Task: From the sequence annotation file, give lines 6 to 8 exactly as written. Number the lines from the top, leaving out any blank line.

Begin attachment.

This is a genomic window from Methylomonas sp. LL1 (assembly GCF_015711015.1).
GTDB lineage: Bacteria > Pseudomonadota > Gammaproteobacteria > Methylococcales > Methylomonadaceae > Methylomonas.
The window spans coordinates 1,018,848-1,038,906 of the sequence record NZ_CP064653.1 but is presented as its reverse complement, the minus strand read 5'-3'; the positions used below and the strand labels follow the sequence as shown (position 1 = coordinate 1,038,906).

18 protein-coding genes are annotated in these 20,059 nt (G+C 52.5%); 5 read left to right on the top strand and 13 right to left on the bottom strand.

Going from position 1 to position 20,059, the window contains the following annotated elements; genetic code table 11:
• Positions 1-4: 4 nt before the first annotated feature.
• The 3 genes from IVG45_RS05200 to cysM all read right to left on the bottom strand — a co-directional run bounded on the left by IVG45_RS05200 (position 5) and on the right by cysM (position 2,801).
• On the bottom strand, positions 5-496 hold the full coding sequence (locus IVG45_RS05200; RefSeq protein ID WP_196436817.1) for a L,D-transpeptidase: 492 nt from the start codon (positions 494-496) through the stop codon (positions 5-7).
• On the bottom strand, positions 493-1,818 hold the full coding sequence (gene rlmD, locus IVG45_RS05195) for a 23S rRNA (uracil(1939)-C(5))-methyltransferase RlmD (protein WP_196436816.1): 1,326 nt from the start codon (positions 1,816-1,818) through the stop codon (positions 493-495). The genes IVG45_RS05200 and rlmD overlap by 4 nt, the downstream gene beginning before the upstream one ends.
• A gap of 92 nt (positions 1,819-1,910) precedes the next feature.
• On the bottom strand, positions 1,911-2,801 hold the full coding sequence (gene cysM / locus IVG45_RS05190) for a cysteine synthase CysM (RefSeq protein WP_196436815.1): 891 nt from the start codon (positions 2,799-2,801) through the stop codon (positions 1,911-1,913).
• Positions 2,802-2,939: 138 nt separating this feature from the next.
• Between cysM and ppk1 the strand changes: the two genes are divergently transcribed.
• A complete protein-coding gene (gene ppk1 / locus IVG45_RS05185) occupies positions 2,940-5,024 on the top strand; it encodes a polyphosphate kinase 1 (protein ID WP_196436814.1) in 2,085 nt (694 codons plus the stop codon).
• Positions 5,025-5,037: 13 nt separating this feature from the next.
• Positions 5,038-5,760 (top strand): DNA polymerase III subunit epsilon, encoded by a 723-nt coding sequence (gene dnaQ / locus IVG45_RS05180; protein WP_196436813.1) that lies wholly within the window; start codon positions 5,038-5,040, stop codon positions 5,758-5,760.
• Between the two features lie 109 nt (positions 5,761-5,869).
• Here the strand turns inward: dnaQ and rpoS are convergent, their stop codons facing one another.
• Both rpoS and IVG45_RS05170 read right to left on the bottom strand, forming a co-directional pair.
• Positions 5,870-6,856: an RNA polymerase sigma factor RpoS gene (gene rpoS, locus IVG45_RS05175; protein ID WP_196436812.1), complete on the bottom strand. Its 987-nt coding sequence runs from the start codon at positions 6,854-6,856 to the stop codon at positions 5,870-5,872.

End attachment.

• Positions 1-4: 4 nt before the first annotated feature.
• The 3 genes from IVG45_RS05200 to cysM all read right to left on the bottom strand — a co-directional run bounded on the left by IVG45_RS05200 (position 5) and on the right by cysM (position 2,801).
• On the bottom strand, positions 5-496 hold the full coding sequence (locus IVG45_RS05200; RefSeq protein ID WP_196436817.1) for a L,D-transpeptidase: 492 nt from the start codon (positions 494-496) through the stop codon (positions 5-7).